The Old Testament prophet Daniel knew this too. Daniel 12:2 states, “Many of those whose bodies lie dead and buried will rise up to everlasting life.” Which is still amazing to us, but shouldn’t come as a surprise. Because Jesus said the same thing in John 5:28-29, “Marvel not at this: for the hour is coming in which all that are in the graves shall hear His voice, and shall come forth.” And if Jesus said it, you know it is true.
That’s why Paul wrote in 1 Thessalonians 4:16, "For the Lord himself will come down from heaven, with a loud command, with the voice of the archangel and with the trumpet call of God, and the dead in Christ will rise first. After that, we who are alive and remain will be caught up together with them in the clouds to meet the Lord in the air. And so we will be with the Lord for ever. Therefore encourage each other with these words."
Death to Paul was almost as appealing to him as life. That’s why he said in Philippians 1:22 that he was torn between the two. But if we’re honest, when our world is collapsing all around us, when our families are falling apart and the economy is tanking, don’t we all struggle even more with this life before death thing? On more than one occasion, Jackie and I have prayed, “Please let us raise our kids in heaven God. Because this world is too messed up.” Sometimes, even for the grace based church, we are torn between the two as well.
And this is point number one: The grace based church still struggles with life before death. In fact, most everyone does since everyone whether you’re Christian or not believe in some form of eternal life after death. Whether that reincarnation or hell or whatever. But what my cynical generation wants to know from the church is if there is life before death? Is there an abundant life worth living—even when your world is collapsing all around you and death is at your door? That’s what we’re really interested in. Because if your church can live a fulfilled and content life even in the midst of death, well, that’s just not something you see every day.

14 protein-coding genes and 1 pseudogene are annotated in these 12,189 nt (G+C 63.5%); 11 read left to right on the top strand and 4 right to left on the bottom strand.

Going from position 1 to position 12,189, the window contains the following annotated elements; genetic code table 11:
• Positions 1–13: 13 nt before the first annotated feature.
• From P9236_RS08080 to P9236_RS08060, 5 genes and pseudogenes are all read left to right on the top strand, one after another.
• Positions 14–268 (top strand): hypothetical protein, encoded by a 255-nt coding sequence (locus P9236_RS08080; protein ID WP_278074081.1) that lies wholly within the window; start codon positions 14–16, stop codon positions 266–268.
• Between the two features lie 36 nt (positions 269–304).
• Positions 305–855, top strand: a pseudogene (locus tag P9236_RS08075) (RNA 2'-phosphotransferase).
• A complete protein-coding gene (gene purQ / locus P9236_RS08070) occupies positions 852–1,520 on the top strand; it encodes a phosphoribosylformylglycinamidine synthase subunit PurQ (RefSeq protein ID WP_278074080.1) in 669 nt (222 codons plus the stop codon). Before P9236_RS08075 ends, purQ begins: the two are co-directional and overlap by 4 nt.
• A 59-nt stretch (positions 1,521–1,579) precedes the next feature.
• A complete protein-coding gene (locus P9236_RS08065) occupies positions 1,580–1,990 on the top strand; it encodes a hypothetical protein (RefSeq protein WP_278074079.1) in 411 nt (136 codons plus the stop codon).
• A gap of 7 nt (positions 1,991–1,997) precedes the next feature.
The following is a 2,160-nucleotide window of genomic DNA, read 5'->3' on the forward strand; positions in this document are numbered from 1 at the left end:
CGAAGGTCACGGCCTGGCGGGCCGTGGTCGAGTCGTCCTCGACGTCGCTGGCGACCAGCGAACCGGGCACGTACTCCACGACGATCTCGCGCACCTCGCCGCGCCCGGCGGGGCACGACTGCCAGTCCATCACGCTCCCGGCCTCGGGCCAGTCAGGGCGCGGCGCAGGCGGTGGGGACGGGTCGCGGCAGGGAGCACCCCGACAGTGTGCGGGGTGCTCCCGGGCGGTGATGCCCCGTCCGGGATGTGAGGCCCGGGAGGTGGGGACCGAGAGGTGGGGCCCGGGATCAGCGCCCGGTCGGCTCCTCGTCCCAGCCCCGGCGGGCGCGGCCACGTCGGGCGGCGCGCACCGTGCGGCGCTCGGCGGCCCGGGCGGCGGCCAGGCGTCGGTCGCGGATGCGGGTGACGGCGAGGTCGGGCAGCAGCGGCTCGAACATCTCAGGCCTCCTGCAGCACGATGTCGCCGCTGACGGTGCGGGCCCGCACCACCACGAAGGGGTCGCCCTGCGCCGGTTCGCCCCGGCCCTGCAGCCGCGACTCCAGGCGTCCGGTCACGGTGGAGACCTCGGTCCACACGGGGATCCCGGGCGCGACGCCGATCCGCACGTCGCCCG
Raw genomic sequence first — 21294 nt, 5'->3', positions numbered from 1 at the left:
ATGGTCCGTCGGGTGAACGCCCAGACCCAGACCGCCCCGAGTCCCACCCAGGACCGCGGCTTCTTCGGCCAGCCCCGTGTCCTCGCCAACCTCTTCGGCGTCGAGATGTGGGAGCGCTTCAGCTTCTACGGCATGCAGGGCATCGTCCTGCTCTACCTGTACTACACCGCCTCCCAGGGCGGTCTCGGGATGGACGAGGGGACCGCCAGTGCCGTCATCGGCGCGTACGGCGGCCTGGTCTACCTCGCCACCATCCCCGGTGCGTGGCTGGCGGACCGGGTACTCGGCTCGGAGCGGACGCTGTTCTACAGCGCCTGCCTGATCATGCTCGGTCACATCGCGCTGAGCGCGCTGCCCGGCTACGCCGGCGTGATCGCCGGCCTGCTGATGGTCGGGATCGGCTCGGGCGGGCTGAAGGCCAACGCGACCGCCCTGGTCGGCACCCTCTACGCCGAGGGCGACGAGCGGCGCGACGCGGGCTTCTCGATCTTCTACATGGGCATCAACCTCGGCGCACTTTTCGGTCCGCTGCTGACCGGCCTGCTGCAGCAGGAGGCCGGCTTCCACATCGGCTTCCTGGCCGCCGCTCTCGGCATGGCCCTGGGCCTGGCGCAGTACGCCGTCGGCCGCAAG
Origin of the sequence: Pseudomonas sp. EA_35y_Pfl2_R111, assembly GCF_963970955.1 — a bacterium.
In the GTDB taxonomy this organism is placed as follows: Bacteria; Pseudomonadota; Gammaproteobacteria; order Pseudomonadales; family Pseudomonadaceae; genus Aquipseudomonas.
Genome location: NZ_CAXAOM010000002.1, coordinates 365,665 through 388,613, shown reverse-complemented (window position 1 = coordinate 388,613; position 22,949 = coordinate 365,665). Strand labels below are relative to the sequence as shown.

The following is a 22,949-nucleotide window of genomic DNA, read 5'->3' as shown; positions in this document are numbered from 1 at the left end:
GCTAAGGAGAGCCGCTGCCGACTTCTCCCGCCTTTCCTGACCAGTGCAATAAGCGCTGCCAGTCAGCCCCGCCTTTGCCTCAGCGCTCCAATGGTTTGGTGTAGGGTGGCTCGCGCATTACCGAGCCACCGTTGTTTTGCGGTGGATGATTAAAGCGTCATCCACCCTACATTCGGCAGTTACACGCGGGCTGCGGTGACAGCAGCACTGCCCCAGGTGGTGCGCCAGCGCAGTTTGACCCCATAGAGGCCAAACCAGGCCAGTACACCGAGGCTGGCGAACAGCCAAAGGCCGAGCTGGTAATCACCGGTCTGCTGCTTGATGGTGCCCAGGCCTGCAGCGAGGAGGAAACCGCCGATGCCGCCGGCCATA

David understood this struggle and about whether there’s life before death. I want you to see that I’m not just making this up from Philippians 1. So go with me to Psalms. We’re going to briefly compare two Psalms. One in chapter 13 and the other in chapter 39. Psalm 13:1-6 [1996 NLT] reads, “1 O LORD, how long will you forget me? Forever? How long will you look the other way? 2How long must I struggle with anguish in my soul, with sorrow in my heart every day? How long will my enemy have the upper hand? 3Turn and answer me, O LORD my God! Restore the sparkle to my eyes, or I will die. 4Don't let my enemies gloat, saying, "We have defeated him!" Don't let them rejoice at my downfall. 5But I trust in your unfailing love. I will rejoice because you have rescued me. 6I will sing to the LORD because he is good to me.”
Samir says this is the “God is my boyfriend” kind of Psalm that Paul’s language in Philippians 1 sort of sounds like. “To be or not to be? That is the question.” Sorry, that’s Hamlet. “To live is Christ, to die is gain.” Beautifully poetic words right? And there are many Psalms that follow the same basic pattern of crying out for help with God delivering them. In fact, one of the Psalms that this Adventist pastor sent down the rescue tube to the miners was from Psalm 40 which begins with these words, “I waited patiently for the LORD to help me, and he turned to me and heard my cry. 2He lifted me out of the pit of despair, out of the mud and the mire. He set my feet on solid ground and steadied me as I walked along. 3He has given me a new song to sing, a hymn of praise to our God. Many will see what he has done and be amazed. They will put their trust in the LORD.”